escape, avoid, evade, elude, shun, eschew mean to get away or keep away from something. escape stresses the fact of getting away or being passed by not necessarily through effort or by conscious intent. nothing escapes her sharp eyes avoid stresses forethought and caution in keeping clear of danger or difficulty. try to avoid past errors evade implies adroitness, ingenuity, or lack of scruple in escaping or avoiding. evaded the question by changing the subject elude implies a slippery or baffling quality in the person or thing that escapes. what she sees in him eludes me shun often implies an avoiding as a matter of habitual practice or policy and may imply repugnance or abhorrence. you have shunned your responsibilities eschew implies an avoiding or abstaining from as unwise or distasteful. a playwright who eschews melodrama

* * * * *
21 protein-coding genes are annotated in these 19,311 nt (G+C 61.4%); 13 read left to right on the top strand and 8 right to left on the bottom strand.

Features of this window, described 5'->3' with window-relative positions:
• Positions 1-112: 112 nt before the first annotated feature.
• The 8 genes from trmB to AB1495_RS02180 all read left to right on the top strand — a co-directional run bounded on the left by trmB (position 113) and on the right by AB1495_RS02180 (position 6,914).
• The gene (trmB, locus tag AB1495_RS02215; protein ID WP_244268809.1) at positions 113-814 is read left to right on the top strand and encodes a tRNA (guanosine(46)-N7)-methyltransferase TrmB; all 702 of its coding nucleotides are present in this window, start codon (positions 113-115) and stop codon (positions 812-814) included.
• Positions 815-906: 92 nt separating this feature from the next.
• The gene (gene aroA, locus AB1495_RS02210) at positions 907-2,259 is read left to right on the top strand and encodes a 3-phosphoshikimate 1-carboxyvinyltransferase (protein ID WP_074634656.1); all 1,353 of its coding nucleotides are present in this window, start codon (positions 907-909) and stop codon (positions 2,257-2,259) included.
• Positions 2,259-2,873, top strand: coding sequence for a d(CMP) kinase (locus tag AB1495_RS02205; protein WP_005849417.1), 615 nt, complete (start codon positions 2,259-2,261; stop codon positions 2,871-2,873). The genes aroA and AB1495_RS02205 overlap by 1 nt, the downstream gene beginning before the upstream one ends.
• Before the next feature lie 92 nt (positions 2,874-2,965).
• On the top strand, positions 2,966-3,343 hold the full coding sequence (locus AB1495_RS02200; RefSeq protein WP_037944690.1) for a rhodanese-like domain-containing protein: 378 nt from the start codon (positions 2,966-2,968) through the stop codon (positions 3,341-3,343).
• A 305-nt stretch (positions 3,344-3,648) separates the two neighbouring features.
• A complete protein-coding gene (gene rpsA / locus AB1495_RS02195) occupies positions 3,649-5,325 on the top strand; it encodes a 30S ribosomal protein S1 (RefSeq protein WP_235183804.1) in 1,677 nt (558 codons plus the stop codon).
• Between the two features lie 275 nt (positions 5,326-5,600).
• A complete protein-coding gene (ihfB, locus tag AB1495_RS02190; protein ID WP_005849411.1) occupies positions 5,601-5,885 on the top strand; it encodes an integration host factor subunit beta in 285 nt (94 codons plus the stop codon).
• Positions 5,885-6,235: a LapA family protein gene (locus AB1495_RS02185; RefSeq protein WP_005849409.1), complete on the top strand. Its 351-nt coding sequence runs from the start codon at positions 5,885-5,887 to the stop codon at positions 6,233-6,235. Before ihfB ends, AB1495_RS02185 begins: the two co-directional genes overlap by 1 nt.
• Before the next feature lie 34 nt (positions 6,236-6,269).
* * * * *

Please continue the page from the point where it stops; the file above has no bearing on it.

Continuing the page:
Did You Know?

If you were being held captive by someone gripping the coat or cloak you were wearing, you might be able to get away by slipping out of it. This is the idea on which the word escape is based. Escape is made up of the Latin prefix ex-, which means “out of,” and the Latin word cappa, which means “head covering” or “cloak.”

Examples of escape in a Sentence